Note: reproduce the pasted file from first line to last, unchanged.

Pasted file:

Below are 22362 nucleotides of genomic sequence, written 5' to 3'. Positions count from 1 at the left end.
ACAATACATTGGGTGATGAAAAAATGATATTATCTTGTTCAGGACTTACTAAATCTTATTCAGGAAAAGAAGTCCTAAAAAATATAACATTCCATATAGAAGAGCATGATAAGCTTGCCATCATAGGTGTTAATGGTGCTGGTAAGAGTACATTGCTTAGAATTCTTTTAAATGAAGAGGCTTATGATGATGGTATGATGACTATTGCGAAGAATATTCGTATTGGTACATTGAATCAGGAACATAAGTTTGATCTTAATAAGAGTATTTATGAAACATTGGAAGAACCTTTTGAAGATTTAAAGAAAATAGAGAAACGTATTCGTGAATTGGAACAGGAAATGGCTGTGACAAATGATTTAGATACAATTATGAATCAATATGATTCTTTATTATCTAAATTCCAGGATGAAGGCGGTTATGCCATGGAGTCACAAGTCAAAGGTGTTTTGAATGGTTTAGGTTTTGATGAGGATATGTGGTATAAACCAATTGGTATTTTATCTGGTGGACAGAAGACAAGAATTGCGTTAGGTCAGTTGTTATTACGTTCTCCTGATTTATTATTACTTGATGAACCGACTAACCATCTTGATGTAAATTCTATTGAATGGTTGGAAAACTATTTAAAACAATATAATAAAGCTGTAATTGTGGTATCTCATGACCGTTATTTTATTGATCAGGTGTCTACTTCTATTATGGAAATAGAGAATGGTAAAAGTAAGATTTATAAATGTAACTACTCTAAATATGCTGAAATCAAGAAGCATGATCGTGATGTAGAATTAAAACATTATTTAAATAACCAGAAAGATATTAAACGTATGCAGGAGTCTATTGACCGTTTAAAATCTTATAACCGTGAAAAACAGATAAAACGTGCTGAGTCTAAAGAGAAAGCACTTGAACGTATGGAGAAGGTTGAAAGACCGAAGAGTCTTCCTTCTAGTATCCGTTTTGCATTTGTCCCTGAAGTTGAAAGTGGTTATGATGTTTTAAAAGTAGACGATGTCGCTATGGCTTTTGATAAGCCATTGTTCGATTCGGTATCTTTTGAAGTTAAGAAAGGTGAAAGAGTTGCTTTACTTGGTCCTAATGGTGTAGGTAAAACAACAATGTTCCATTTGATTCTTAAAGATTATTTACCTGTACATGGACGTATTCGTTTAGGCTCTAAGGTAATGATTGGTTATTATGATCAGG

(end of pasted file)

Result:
Below are 22362 nucleotides of genomic sequence, written 5' to 3'. Positions count from 1 at the left end.
ACAATACATTGGGTGATGAAAAAATGATATTATCTTGTTCAGGACTTACTAAATCTTATTCAGGAAAAGAAGTCCTAAAAAATATAACATTCCATATAGAAGAGCATGATAAGCTTGCCATCATAGGTGTTAATGGTGCTGGTAAGAGTACATTGCTTAGAATTCTTTTAAATGAAGAGGCTTATGATGATGGTATGATGACTATTGCGAAGAATATTCGTATTGGTACATTGAATCAGGAACATAAGTTTGATCTTAATAAGAGTATTTATGAAACATTGGAAGAACCTTTTGAAGATTTAAAGAAAATAGAGAAACGTATTCGTGAATTGGAACAGGAAATGGCTGTGACAAATGATTTAGATACAATTATGAATCAATATGATTCTTTATTATCTAAATTCCAGGATGAAGGCGGTTATGCCATGGAGTCACAAGTCAAAGGTGTTTTGAATGGTTTAGGTTTTGATGAGGATATGTGGTATAAACCAATTGGTATTTTATCTGGTGGACAGAAGACAAGAATTGCGTTAGGTCAGTTGTTATTACGTTCTCCTGATTTATTATTACTTGATGAACCGACTAACCATCTTGATGTAAATTCTATTGAATGGTTGGAAAACTATTTAAAACAATATAATAAAGCTGTAATTGTGGTATCTCATGACCGTTATTTTATTGATCAGGTGTCTACTTCTATTATGGAAATAGAGAATGGTAAAAGTAAGATTTATAAATGTAACTACTCTAAATATGCTGAAATCAAGAAGCATGATCGTGATGTAGAATTAAAACATTATTTAAATAACCAGAAAGATATTAAACGTATGCAGGAGTCTATTGACCGTTTAAAATCTTATAACCGTGAAAAACAGATAAAACGTGCTGAGTCTAAAGAGAAAGCACTTGAACGTATGGAGAAGGTTGAAAGACCGAAGAGTCTTCCTTCTAGTATCCGTTTTGCATTTGTCCCTGAAGTTGAAAGTGGTTATGATGTTTTAAAAGTAGACGATGTCGCTATGGCTTTTGATAAGCCATTGTTCGATTCGGTATCTTTTGAAGTTAAGAAAGGTGAAAGAGTTGCTTTACTTGGTCCTAATGGTGTAGGTAAAACAACAATGTTCCATTTGATTCTTAAAGATTATTTACCTGTACATGGACGTATTCGTTTAGGCTCTAAGGTAATGATTGGTTATTATGATCAGG